How to Meet WCAG 2.0 Requirements – http://www.w3.org/WAI/WCAG20/quickref/
(3:14:25 PM) Shawn Pullum: http://www.htmldog.com/articles/suckerfish/dropdowns/
(3:25:44 PM) Shawn Pullum: hey
(3:25:45 PM) Shawn Pullum: http://simplyaccessible.com/examples/css-menu/option-3/
(3:25:55 PM) Shawn Pullum: this is another example of the same thing we did if you want to check it
(3:26:09 PM) Shawn Pullum: if this one works, maybe we can adapt its techniques
(3:43:50 PM) email@example.com/e39e18de: That 2nd technique works like a charm. It doesn’t let the user use arrow-keys but you can tab through all the entries.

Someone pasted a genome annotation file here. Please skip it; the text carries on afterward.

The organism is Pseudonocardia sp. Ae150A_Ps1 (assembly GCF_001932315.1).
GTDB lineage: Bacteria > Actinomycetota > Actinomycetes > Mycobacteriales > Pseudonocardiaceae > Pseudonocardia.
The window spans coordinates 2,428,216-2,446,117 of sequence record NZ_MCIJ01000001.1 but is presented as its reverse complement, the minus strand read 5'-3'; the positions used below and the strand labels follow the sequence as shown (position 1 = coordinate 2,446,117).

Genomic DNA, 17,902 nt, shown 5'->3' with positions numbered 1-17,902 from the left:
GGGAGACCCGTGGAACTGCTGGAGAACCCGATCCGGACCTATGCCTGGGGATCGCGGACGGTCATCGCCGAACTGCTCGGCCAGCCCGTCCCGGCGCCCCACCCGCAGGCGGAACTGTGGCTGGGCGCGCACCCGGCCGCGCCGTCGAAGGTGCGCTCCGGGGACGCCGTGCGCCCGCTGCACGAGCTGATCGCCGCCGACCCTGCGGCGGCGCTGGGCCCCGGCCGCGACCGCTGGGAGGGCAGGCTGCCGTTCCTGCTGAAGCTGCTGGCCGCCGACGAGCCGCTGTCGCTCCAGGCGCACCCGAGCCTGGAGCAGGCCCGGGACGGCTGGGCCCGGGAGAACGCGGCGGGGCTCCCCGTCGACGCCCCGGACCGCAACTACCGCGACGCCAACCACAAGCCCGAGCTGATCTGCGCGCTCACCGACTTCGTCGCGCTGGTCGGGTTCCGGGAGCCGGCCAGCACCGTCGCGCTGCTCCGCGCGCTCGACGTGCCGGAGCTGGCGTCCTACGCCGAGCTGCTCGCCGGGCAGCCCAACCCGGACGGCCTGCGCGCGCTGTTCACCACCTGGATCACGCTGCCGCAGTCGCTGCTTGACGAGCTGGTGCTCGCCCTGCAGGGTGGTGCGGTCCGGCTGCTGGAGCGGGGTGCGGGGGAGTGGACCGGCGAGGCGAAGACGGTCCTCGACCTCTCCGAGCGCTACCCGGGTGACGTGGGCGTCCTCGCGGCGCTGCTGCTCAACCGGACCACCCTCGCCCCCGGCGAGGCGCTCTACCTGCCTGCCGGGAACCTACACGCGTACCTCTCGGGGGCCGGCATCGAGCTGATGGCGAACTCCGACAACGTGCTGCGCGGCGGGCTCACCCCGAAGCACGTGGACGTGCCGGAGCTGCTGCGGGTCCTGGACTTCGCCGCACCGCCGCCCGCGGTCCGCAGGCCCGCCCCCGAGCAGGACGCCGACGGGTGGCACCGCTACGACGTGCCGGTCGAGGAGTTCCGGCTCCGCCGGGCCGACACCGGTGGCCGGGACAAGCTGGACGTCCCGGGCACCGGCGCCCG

(3:46:18 PM) Shawn Pullum: option 2?
(3:46:27 PM) firstname.lastname@example.org/e39e18de: yes
(3:46:31 PM) Shawn Pullum: http://simplyaccessible.com/examples/css-menu/option-2/
(3:46:39 PM) Shawn Pullum: there are a few of them
(3:46:40 PM) email@example.com/e39e18de: good explanation: http://learningtheworld.eu/2008/accessible-drop-down-menus/
(3:46:45 PM) Shawn Pullum: oh ko
(3:47:55 PM) Shawn Pullum: check this out
(3:47:56 PM) Shawn Pullum: http://simplyaccessible.com/?s=menu
(3:47:58 PM) firstname.lastname@example.org/e39e18de: both techniques seem to work
(3:47:59 PM) Shawn Pullum: there are a lot of options
(3:48:11 PM) Shawn Pullum: the focus thing
(3:48:30 PM) Shawn Pullum: how did it work with the new tool
(3:49:23 PM) email@example.com/e39e18de: Whats the focus thing? I did a search on the page and didn’t find anything
(3:50:11 PM) Shawn Pullum: http://simplyaccessible.com/wordpress/wp-content/themes/simply_accessible/stylesheets/screen.css